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Omega-3s from Fish Oil Associated With Better Brain Function

Our brains age along with the rest of our bodies, often resulting in cognitive difficulties later in life. A recent study suggests that having higher levels of the fish oil-derived omega-3 fatty acids EPA, DPA, and DHA in the blood is associated with better performance on neuropsychological tests in mature adults.


Participants in the study included 768 people between the ages of 53 and 73 who took part in the Kuopio Ischaemic Heart Disease Risk Factor Study. Cognitive function was measured using five tests: the Trail Making Test, the Verbal Fluency Test, the Selective Reminding Test, the Visual Reproduction Test, and the Mini Mental State Exam.


The researchers found that the participants with the highest serum levels of omega-3s completed the Trail Making Test 7.1 seconds faster than those with the lowest average omega-3 serum levels. They also found that the high omega-3 group listed three words more per minute on the Verbal Fluency Test than the low omega-3 group. There were no differences between the groups for the Selective Reminding Test, the Visual Reproduction Test, or the Mini Mental State Exam.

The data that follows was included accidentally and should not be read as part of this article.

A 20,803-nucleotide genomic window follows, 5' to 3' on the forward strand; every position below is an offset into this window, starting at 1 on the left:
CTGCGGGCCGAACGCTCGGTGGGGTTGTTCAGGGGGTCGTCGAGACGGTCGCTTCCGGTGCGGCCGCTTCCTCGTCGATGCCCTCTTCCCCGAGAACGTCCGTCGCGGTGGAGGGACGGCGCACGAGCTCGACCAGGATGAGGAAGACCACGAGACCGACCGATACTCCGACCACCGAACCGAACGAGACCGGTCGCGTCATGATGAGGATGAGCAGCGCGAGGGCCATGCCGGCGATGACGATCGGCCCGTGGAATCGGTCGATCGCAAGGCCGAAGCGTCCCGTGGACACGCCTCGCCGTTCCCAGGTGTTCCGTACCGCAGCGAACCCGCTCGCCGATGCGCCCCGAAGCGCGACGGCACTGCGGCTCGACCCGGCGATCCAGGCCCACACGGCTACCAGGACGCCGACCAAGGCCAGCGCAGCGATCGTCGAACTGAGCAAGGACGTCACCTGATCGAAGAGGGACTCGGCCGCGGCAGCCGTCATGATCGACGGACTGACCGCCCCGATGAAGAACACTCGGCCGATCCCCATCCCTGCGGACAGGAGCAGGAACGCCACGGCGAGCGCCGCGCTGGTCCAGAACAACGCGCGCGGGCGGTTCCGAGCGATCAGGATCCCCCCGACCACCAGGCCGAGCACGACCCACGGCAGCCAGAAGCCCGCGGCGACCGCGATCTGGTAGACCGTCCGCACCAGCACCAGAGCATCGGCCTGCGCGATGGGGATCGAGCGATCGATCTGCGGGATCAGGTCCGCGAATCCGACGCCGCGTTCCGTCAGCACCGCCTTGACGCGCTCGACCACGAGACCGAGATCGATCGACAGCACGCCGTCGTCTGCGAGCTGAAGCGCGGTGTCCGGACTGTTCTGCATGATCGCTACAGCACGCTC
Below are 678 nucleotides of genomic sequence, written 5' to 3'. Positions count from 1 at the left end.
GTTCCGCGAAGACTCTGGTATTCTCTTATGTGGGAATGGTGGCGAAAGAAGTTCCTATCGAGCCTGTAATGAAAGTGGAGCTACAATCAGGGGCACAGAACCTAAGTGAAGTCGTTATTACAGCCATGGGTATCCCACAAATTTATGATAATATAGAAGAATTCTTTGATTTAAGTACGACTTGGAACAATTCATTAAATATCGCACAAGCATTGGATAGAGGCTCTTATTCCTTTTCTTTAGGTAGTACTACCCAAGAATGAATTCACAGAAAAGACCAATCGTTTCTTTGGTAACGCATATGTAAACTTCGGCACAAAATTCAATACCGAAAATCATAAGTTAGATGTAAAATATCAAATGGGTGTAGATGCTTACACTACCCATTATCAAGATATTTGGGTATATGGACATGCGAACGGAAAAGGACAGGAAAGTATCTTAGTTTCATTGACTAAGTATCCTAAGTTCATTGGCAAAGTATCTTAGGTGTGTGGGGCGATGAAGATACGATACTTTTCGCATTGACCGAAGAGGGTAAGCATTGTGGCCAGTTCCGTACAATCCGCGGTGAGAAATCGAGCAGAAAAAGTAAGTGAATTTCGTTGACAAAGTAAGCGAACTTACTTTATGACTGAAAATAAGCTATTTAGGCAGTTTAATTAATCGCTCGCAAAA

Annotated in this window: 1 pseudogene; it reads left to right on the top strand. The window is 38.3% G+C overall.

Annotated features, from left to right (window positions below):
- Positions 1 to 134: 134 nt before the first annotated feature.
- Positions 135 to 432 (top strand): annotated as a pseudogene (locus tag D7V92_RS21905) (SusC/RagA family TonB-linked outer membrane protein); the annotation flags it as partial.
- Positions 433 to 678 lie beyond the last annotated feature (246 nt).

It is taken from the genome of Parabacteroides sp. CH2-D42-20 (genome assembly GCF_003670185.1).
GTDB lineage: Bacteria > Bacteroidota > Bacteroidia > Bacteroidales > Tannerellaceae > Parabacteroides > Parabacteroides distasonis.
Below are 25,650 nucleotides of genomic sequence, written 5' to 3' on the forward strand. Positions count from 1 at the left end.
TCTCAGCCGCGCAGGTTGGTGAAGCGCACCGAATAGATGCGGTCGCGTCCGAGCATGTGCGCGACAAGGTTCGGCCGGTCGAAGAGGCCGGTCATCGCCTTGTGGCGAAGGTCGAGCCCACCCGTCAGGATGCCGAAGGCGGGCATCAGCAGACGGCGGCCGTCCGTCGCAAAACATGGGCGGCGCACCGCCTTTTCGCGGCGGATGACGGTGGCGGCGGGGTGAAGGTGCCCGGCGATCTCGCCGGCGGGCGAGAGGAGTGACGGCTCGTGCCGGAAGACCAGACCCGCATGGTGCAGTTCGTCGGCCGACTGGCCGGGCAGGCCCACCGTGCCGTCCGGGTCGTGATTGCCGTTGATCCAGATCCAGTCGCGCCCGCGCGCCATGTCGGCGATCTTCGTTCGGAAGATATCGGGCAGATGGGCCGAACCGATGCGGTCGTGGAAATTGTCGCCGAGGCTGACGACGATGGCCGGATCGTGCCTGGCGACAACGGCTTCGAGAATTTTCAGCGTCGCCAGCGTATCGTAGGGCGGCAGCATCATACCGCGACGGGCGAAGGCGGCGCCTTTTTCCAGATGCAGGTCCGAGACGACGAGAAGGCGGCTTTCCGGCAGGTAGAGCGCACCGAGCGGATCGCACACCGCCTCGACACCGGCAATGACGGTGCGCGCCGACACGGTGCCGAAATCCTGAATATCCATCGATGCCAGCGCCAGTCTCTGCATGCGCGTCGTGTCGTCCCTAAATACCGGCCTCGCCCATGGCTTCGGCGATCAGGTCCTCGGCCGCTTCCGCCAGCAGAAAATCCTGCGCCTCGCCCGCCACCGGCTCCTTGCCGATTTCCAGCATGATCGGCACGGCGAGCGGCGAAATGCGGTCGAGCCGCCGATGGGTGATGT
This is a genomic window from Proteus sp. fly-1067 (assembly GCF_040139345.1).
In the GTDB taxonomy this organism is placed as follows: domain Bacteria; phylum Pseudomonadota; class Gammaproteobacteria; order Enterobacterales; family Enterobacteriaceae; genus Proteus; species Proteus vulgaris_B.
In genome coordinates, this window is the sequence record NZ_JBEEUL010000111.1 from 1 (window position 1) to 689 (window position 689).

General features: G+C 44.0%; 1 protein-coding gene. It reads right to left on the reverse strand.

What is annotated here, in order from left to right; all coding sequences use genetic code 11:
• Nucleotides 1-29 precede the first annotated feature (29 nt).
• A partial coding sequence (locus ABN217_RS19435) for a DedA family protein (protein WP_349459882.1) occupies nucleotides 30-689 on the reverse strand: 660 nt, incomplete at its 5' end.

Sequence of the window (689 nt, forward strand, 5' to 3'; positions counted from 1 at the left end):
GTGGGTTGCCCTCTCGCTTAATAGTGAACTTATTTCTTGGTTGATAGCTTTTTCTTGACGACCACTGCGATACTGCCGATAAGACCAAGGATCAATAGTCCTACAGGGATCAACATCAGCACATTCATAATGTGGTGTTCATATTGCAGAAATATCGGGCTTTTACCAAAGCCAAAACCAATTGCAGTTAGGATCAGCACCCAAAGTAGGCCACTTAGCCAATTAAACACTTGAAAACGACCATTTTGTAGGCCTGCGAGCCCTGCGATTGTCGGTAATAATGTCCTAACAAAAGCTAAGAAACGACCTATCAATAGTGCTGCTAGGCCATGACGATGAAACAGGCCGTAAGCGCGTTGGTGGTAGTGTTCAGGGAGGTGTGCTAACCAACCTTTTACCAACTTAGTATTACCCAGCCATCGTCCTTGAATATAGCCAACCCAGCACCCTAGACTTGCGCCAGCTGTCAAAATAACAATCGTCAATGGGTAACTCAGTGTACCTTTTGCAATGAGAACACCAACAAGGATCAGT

Researchers from the University of Naples Federico II and the University of Eastern Finland conducted the study. It was published online ahead of print on April 13, 2016 in the European Journal of Clinical Nutrition.


Omega-3s have been linked to a number of health benefits, including improved mood, improved joint mobility, reducing the risk of age related macular degeneration, and aiding your immune system.


Because omega-3 fatty-acids are not found naturally in the human body, it is especially important to make sure that they are a part of your daily diet. Oily, dark fish such as tuna and salmon are high in omega-3s. For vegans like the ones in this study or for folks who just don’t like fish, consider taking a daily high quality non-fish supplement that has been tested for purity and potency.

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